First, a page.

Kafka can ensure that the messages in the same partition are orderly, that is, the producer sends messages in a certain order, and the broker will write them to the corresponding partition in this order. Similarly, consumers will consume them in this order.

In some scenarios, the order of messages is very important. For example,Save before you withdrawAndWithdraw money before savingThey are two very different results.

One parameter is mentioned in the above function of this parameter is to ensure the order of data writing when the number of retries is greater than or equal to 1. If the parameter is not 1, when the first batch fails to write, the second batch is successfully written, and the broker will try to write the first batch again. If the first batch is successful, the order of the two batch messages will be reversed.

Generally speaking, if there is a requirement for the order of messages, in order to ensure that data is not lost, it is necessary to set the number of sending retries > 0, and at the same time, you need to set the number of retries > the parameter is set to 1, no other messages will be sent to the broker when the producer tries to send the first batch of messages. Although the throughput will be affected, the order of the messages can be guaranteed.

In addition, single partitioned topics can also be used, but throughput will be seriously affected.

Q5: how to determine the appropriate number of Kafka theme partitions?

Selecting the appropriate number of partitions can achieve the purpose of high parallel read-write and load balancing. Load balancing on partitions is the key to achieve throughput. It needs to be estimated according to the expected throughput of producers and consumers in each partition.

Let’s take a chestnut: let’s assume that the expected rate (throughput) of reading data is1GB/SecAnd a consumer’s read rate is50MB/SecAt this point, you need at least 20 partitions and 20 consumers (a consumer group). Similarly, if the expected rate of production data is1GB/SecAnd the production rate of each producer is100MB/SecAt this point, you need to have 10 partitions. In this case, if you set up 20 partitions, you can guarantee1GB/SecIt can also guarantee the throughput of consumers. Usually, the number of partitions needs to be adjusted to the number of consumers or producers. Only in this way can the throughput of both producers and consumers be realized.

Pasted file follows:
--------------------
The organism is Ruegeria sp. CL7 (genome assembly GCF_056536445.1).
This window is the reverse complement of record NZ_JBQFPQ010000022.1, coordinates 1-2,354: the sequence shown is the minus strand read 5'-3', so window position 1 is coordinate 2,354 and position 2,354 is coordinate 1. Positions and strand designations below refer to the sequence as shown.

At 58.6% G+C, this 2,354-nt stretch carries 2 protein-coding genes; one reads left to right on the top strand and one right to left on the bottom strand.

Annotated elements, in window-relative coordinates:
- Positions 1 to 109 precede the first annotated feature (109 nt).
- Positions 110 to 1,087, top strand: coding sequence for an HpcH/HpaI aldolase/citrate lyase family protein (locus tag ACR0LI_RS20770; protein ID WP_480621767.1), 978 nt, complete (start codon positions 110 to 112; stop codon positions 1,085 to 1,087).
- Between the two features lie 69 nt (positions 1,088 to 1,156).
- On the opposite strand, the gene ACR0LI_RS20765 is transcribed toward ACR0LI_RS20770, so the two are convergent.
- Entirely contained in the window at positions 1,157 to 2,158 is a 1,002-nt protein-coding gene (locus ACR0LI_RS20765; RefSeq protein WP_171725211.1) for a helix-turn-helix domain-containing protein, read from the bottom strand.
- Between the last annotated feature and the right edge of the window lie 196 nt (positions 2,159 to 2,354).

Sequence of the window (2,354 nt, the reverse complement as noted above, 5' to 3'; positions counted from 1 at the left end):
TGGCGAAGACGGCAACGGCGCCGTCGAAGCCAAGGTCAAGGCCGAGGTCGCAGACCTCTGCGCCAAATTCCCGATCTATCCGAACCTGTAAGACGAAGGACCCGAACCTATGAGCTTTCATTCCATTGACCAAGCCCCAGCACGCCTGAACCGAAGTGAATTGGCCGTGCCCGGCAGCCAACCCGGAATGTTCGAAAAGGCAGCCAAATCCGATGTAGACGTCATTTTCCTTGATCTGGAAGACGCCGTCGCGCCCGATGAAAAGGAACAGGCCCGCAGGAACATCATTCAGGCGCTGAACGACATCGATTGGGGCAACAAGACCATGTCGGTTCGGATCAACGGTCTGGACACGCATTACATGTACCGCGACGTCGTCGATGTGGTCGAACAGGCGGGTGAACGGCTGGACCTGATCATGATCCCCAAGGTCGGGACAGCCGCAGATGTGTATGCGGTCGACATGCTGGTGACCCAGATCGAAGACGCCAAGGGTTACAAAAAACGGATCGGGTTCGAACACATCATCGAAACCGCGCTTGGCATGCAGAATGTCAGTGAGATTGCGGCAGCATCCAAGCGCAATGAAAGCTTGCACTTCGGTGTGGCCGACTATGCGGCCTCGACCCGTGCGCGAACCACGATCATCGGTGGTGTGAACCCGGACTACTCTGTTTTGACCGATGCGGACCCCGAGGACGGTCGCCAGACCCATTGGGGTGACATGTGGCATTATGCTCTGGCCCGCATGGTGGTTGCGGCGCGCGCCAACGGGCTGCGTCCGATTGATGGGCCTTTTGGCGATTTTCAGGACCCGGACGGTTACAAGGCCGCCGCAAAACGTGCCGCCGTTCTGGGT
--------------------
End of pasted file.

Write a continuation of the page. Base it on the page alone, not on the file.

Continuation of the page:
A simple calculation formula is as follows:Partition number = max (number of producers, number of consumers)

  • Number of producers = total production throughput / maximum production throughput per producer for a single partition
  • Number of consumers = overall consumption throughput / maximum throughput consumed by each consumer from a single partition

Q6: how to adjust the number of Kafka theme partitions in the production environment?

It should be noted that when we increase the number of partitions for a topic, it will violate theThe same key has the same partitionThe truth of. We can create a new topic so that the topic has more partitions, and then pause the producer, copy the data from the old topic to the new topic, and then switch the consumer and producer to the new topic, which is very difficult to operate.

Q7: how to rebalance Kafka cluster?

You need to rebalance the cluster when:

  • The unbalanced distribution of topic partition in the whole cluster results in the imbalance of cluster load.
  • The broker is offline, causing the partition to be out of sync.
  • The newly added broker needs to get the load from the cluster.

usekafka-reassign-partitions.shCommand rebalance

Q8: how to check whether there is lagging consumption in the consumer group?

We can use itkafka-consumer-groups.shCommand to view, such as:

$ bin/ --bootstrap-server cdh02:9092 --describe --group my-group
##Some of the indicator information below will be displayed
Subject partition current offset Leo lag message count consumer ID host client ID

In general, if it works well,CURRENT-OFFSETThe value of theLOG-END-OFFSET The value of is very close. With this command, you can see which partition consumption lags behind.


This article mainly shared 8 common Kafka interview questions, and gave the corresponding answers to each question. Compared with these problems, I believe that Kafka will have a deeper understanding.